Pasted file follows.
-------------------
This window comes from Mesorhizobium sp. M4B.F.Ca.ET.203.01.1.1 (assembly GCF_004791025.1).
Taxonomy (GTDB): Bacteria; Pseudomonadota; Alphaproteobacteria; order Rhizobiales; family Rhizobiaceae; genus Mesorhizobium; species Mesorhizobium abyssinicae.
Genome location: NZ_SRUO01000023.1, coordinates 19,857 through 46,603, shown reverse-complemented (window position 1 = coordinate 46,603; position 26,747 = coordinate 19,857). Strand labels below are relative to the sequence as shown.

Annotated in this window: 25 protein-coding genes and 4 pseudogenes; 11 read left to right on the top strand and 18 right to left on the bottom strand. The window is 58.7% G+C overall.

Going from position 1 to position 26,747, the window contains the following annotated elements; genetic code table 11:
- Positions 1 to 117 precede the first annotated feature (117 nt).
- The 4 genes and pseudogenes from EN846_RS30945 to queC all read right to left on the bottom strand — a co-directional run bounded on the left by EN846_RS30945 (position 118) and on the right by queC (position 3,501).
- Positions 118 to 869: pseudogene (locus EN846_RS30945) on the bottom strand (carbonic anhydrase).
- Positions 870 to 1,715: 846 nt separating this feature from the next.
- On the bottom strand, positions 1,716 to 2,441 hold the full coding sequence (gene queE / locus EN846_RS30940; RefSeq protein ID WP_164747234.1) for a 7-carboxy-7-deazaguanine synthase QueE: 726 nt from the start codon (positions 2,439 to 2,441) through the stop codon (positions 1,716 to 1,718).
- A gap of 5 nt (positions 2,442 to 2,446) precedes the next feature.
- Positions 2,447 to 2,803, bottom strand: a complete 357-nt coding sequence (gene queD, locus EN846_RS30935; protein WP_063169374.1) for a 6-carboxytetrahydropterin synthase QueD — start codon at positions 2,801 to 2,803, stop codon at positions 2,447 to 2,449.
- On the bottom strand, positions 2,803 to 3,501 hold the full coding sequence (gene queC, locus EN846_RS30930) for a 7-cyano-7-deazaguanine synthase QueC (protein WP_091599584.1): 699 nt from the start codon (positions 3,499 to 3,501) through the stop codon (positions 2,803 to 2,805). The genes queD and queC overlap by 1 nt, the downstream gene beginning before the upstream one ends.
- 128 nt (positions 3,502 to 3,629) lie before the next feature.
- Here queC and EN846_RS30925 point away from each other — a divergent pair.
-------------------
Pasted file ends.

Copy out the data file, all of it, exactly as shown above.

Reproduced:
This window comes from Mesorhizobium sp. M4B.F.Ca.ET.203.01.1.1 (assembly GCF_004791025.1).
Taxonomy (GTDB): Bacteria; Pseudomonadota; Alphaproteobacteria; order Rhizobiales; family Rhizobiaceae; genus Mesorhizobium; species Mesorhizobium abyssinicae.
Genome location: NZ_SRUO01000023.1, coordinates 19,857 through 46,603, shown reverse-complemented (window position 1 = coordinate 46,603; position 26,747 = coordinate 19,857). Strand labels below are relative to the sequence as shown.

Annotated in this window: 25 protein-coding genes and 4 pseudogenes; 11 read left to right on the top strand and 18 right to left on the bottom strand. The window is 58.7% G+C overall.

Going from position 1 to position 26,747, the window contains the following annotated elements; genetic code table 11:
- Positions 1 to 117 precede the first annotated feature (117 nt).
- The 4 genes and pseudogenes from EN846_RS30945 to queC all read right to left on the bottom strand — a co-directional run bounded on the left by EN846_RS30945 (position 118) and on the right by queC (position 3,501).
- Positions 118 to 869: pseudogene (locus EN846_RS30945) on the bottom strand (carbonic anhydrase).
- Positions 870 to 1,715: 846 nt separating this feature from the next.
- On the bottom strand, positions 1,716 to 2,441 hold the full coding sequence (gene queE / locus EN846_RS30940; RefSeq protein ID WP_164747234.1) for a 7-carboxy-7-deazaguanine synthase QueE: 726 nt from the start codon (positions 2,439 to 2,441) through the stop codon (positions 1,716 to 1,718).
- A gap of 5 nt (positions 2,442 to 2,446) precedes the next feature.
- Positions 2,447 to 2,803, bottom strand: a complete 357-nt coding sequence (gene queD, locus EN846_RS30935; protein WP_063169374.1) for a 6-carboxytetrahydropterin synthase QueD — start codon at positions 2,801 to 2,803, stop codon at positions 2,447 to 2,449.
- On the bottom strand, positions 2,803 to 3,501 hold the full coding sequence (gene queC, locus EN846_RS30930) for a 7-cyano-7-deazaguanine synthase QueC (protein WP_091599584.1): 699 nt from the start codon (positions 3,499 to 3,501) through the stop codon (positions 2,803 to 2,805). The genes queD and queC overlap by 1 nt, the downstream gene beginning before the upstream one ends.
- 128 nt (positions 3,502 to 3,629) lie before the next feature.
- Here queC and EN846_RS30925 point away from each other — a divergent pair.